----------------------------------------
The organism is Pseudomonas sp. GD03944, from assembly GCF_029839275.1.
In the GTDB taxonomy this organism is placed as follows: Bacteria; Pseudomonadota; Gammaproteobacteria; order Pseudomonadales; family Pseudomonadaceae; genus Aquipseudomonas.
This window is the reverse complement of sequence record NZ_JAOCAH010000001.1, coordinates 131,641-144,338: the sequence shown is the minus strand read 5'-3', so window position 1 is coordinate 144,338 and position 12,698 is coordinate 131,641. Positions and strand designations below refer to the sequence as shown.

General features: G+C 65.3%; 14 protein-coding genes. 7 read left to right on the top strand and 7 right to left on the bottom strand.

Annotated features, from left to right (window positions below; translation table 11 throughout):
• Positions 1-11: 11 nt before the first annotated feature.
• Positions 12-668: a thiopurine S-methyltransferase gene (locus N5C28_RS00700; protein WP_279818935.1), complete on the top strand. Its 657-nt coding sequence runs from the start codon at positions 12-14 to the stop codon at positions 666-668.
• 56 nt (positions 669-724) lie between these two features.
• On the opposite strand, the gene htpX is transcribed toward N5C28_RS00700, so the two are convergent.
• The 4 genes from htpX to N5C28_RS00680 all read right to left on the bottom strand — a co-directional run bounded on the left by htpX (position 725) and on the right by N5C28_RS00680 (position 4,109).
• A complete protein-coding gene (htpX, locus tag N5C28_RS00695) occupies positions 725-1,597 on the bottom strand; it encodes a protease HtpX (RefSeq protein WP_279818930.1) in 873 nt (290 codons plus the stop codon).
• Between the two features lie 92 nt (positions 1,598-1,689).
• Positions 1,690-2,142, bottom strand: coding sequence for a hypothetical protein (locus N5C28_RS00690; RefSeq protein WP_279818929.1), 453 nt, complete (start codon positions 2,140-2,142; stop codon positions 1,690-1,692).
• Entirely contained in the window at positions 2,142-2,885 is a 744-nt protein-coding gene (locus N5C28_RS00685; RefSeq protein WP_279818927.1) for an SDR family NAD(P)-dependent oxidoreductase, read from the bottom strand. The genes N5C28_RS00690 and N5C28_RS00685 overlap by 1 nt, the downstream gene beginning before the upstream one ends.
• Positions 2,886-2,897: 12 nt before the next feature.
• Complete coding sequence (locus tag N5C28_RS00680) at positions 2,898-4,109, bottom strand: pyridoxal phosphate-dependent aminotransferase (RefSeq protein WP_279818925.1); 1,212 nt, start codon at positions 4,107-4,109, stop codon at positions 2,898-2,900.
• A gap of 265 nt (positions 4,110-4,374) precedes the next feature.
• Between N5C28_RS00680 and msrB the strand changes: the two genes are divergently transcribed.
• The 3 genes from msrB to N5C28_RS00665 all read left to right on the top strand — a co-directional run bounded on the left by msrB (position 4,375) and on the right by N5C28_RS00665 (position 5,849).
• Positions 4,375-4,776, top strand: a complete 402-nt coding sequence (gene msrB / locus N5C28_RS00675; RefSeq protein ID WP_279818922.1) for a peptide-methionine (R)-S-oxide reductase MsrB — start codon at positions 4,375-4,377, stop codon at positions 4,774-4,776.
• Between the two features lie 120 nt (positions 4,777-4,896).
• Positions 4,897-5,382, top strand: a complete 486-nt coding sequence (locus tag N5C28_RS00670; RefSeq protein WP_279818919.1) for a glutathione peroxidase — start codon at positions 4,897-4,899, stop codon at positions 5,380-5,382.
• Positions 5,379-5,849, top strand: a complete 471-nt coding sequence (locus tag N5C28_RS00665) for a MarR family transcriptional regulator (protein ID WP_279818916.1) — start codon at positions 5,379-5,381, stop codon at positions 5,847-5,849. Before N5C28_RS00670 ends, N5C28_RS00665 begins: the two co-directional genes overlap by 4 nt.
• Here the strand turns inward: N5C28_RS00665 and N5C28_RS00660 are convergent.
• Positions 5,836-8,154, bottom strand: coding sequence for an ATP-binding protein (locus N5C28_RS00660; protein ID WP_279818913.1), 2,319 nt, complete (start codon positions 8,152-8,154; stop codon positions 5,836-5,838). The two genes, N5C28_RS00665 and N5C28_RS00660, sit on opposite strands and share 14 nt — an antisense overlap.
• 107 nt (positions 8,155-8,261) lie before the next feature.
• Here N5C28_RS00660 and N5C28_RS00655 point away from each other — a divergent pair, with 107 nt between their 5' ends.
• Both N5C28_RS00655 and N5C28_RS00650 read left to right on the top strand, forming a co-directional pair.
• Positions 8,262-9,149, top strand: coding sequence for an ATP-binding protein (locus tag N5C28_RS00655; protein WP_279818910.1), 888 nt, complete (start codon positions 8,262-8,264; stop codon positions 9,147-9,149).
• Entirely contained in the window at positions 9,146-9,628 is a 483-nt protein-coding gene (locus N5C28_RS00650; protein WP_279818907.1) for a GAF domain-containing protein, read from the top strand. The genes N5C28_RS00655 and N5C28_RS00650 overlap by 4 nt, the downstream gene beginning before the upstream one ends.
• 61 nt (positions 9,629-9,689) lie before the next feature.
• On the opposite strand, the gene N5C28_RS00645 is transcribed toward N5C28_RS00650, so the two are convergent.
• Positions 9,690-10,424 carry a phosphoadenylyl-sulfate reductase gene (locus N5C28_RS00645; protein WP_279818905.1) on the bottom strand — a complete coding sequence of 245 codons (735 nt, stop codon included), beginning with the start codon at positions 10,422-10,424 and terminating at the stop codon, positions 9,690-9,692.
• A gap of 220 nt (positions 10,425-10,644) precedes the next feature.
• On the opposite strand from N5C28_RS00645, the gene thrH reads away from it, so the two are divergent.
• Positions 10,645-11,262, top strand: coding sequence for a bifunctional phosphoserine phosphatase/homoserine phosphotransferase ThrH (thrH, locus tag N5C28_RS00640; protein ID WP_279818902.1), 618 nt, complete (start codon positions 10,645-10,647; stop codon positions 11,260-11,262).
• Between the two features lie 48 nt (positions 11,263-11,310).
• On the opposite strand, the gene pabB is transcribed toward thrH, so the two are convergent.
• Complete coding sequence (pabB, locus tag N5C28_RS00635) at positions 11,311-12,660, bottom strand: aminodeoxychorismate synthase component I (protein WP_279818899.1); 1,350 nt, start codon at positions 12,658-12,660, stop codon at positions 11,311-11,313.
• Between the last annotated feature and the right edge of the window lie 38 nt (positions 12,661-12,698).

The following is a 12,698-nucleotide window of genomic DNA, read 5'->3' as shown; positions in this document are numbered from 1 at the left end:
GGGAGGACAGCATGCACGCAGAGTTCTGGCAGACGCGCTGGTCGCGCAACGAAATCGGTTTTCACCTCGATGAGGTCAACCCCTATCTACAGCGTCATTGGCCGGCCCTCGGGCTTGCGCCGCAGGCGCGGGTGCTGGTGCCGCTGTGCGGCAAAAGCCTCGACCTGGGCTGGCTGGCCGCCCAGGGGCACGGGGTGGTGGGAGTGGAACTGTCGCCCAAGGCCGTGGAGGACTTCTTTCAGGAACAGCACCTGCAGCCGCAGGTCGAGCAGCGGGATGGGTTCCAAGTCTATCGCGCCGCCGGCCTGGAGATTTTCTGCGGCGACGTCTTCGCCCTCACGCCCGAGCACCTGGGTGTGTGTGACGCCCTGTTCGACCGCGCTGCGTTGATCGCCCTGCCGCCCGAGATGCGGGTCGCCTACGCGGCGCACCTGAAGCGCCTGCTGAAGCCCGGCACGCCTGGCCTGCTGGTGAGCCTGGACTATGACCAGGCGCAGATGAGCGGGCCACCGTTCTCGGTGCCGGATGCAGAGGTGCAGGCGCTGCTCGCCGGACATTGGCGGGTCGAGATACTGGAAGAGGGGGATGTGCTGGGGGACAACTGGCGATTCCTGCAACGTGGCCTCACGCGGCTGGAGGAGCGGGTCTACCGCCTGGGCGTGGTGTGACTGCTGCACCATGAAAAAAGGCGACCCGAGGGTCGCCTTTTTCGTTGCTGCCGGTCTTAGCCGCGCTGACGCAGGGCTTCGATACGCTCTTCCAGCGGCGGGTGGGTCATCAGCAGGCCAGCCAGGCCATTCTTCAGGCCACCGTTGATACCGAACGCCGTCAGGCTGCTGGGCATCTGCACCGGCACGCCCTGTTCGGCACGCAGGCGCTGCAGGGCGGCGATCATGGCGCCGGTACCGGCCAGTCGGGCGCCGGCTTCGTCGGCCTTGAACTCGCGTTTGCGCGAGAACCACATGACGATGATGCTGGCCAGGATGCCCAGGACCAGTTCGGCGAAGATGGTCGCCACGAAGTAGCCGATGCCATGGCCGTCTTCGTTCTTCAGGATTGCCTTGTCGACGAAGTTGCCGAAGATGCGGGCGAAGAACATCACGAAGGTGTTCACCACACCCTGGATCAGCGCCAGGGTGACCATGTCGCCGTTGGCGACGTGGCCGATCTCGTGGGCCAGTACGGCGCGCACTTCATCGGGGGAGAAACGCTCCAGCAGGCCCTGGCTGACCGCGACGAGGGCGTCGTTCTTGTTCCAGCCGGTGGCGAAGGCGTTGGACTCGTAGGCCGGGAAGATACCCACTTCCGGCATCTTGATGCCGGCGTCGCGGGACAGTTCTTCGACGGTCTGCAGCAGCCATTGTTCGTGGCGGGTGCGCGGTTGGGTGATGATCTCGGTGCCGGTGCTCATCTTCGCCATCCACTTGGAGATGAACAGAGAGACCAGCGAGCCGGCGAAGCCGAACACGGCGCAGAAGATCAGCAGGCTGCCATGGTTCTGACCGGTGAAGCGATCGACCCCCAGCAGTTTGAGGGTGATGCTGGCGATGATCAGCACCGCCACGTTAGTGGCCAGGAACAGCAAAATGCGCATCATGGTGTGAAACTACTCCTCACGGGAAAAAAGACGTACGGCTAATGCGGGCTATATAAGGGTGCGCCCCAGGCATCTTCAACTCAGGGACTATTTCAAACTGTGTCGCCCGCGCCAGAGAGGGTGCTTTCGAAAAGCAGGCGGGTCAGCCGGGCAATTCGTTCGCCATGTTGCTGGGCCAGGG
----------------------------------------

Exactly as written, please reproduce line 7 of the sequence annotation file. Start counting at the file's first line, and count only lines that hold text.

• Positions 12-668: a thiopurine S-methyltransferase gene (locus N5C28_RS00700; protein WP_279818935.1), complete on the top strand. Its 657-nt coding sequence runs from the start codon at positions 12-14 to the stop codon at positions 666-668.